The Government is supporting thousands of home owners affected by defective blocks with a new repair or replace scheme.
The rescue will need legislation but its hoped work will start next year.
The scandal sparked a major campaign in the Irish Mirror, and after Taoiseach Leo Varadkar paid an emotional visit to families in Co Donegal last month, he said: This has to be fixed, its only fair.
Eileen Doherty who helps run the Mica Action Group from Co Donegal, said: We are beyond delighted. Weve been battling for five years to have this situation and our needs recognised. Today the Cabinet has signed off on an agreement to get the redress scheme up and running.
No cap has been placed on the expenditure and with 5,000 homes in Donegal and more in Co Mayo affected, the final bill could be in the billions. Some families affected by the defective block scandal have tried to patch the damage on their properties only to watch it fall apart.
Others have had to leave after their homes after they were condemned as unsafe.
Many more with no choice to leave, are living surrounded by scaffolding and in fear of their home collapsing with them inside.
And tragically for one family, the stress and despair of living with Mica defective blocks in their home proved so devastating that it led to suicide.
Eileen said: Our hearts have been utterly broken, families have been pulled apart and that is not something that can be repaired or rebuilt with bricks and mortar.
Leo Varadkar was deeply moved by what he witnessed and heard in Buncrana. He had read the reports in the Irish Mirror and then saw first hand the distressing, devastating effect on families living in homes that are literally crumbling around us.
Today we can say that our voices have been heard at last.
More than 900 people have formally registered with the Mica Action Group but 4,000 more have not.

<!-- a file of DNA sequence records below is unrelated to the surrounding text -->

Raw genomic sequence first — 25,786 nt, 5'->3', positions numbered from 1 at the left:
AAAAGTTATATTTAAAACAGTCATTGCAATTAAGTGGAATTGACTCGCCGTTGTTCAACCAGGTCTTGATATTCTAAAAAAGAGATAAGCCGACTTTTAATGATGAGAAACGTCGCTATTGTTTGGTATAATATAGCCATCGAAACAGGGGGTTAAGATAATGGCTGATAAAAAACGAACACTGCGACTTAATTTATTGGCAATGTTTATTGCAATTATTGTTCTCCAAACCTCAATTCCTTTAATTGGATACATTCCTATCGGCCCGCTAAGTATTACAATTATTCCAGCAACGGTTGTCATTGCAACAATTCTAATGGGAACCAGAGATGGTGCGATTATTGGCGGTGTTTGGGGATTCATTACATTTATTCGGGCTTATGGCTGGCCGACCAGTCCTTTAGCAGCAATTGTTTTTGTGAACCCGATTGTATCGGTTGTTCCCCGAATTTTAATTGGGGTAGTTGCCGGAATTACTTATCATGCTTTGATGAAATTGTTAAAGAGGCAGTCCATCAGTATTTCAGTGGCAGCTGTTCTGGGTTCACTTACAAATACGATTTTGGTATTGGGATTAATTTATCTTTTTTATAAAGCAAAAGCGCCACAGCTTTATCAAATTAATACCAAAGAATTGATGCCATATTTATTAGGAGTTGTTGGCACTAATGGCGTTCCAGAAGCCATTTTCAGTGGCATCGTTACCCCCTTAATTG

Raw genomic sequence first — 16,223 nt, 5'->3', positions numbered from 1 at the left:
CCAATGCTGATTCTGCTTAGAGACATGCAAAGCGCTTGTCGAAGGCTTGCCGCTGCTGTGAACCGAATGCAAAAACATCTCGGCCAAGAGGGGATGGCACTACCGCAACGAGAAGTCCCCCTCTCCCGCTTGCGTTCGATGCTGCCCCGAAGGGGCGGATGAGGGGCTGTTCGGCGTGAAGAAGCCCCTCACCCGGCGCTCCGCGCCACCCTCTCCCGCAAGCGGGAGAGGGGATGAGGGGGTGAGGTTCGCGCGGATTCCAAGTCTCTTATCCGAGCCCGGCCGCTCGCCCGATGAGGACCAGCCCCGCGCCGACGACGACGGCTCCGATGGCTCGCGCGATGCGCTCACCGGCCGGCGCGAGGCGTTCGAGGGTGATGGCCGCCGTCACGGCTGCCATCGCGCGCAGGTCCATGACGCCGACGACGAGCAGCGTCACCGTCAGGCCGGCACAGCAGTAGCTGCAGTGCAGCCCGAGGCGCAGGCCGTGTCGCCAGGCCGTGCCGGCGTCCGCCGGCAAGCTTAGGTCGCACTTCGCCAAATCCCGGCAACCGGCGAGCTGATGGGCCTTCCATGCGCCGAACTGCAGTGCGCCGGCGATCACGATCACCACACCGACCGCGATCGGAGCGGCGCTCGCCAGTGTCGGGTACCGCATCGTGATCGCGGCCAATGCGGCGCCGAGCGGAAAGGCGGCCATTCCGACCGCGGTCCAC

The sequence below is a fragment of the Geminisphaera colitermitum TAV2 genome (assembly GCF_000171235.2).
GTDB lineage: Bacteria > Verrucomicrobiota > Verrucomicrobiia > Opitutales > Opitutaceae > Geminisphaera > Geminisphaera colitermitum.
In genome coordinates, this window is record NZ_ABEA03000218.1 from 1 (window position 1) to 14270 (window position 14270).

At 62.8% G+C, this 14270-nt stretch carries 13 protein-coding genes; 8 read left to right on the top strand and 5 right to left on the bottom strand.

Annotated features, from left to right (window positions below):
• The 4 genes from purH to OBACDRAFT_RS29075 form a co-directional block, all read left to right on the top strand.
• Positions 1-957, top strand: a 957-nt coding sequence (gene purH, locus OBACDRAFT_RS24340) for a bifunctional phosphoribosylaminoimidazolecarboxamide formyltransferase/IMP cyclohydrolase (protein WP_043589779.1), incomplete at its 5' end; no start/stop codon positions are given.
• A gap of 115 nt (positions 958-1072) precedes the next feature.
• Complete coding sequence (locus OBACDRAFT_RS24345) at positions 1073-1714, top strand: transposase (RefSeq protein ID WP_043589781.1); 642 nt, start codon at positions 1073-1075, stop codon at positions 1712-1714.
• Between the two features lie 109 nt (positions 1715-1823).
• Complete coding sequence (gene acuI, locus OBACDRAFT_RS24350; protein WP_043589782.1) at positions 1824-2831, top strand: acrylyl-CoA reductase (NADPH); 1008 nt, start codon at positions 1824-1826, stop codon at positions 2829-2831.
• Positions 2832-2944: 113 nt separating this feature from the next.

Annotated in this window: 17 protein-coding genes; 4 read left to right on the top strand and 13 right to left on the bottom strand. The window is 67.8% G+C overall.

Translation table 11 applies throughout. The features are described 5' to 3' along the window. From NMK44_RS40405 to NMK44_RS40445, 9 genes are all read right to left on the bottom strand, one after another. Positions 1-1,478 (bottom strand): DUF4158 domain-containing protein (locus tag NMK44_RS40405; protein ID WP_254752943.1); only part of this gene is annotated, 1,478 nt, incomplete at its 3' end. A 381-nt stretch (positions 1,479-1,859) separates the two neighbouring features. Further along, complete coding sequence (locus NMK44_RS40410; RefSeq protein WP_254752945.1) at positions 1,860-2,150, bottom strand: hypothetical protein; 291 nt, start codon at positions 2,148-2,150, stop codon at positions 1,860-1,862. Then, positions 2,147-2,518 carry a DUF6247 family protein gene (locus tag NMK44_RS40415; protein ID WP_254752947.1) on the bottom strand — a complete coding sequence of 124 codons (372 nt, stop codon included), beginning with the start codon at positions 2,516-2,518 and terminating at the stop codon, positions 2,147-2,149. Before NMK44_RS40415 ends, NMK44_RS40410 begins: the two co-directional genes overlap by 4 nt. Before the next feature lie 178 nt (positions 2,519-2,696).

Eileen explained: The moment the house is registered as being affected by Mica it becomes worthless. The house insurance is invalidated and no money can be raised against it.
Family homes on heritage land, holiday homes built by locals for retirement, schools, libraries and other public buildings have been affected by defective blocks.
Families have been put out of their homes because theyve been unsafe, families have split up, people have been devastated and left to fend for themselves. Some have managed, others have not. Mr Varadkar wanted to know everything from how many people had registered to how many people we believed where affected but had not yet registered.
He wanted to know how much money we thought it would take to fix and he assured us any company who sold the defective blocks would not benefit from the repair scheme.
The announcement today has given us hope.
Ann Owens, who chairs the Mica Action Group said: This is the day we have been waiting for, for a long time.
It is a day for celebration of that journey, it is a day to take a minute to think of the insurmountable task that was undertaken and to celebrate that we have achieved our aim. We were finally listened to and homeowners can now get the homes that they bought and paid for.
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Government Chief Whip Joe McHugh announced on Tuesday the Government signed off on the scheme. He was joined at a Cabinet meeting by Housing Minister Eoghan Murphy who reported to colleagues on the potential scale of the programme.
Mr McHugh said: I have always been committed to this cause and I am delighted we have now secured approval for a scheme.
This has been a long road for the many families living with this scandal and we hope now that this gives them some peace of mind and assurance that we are aiming to begin work early next year.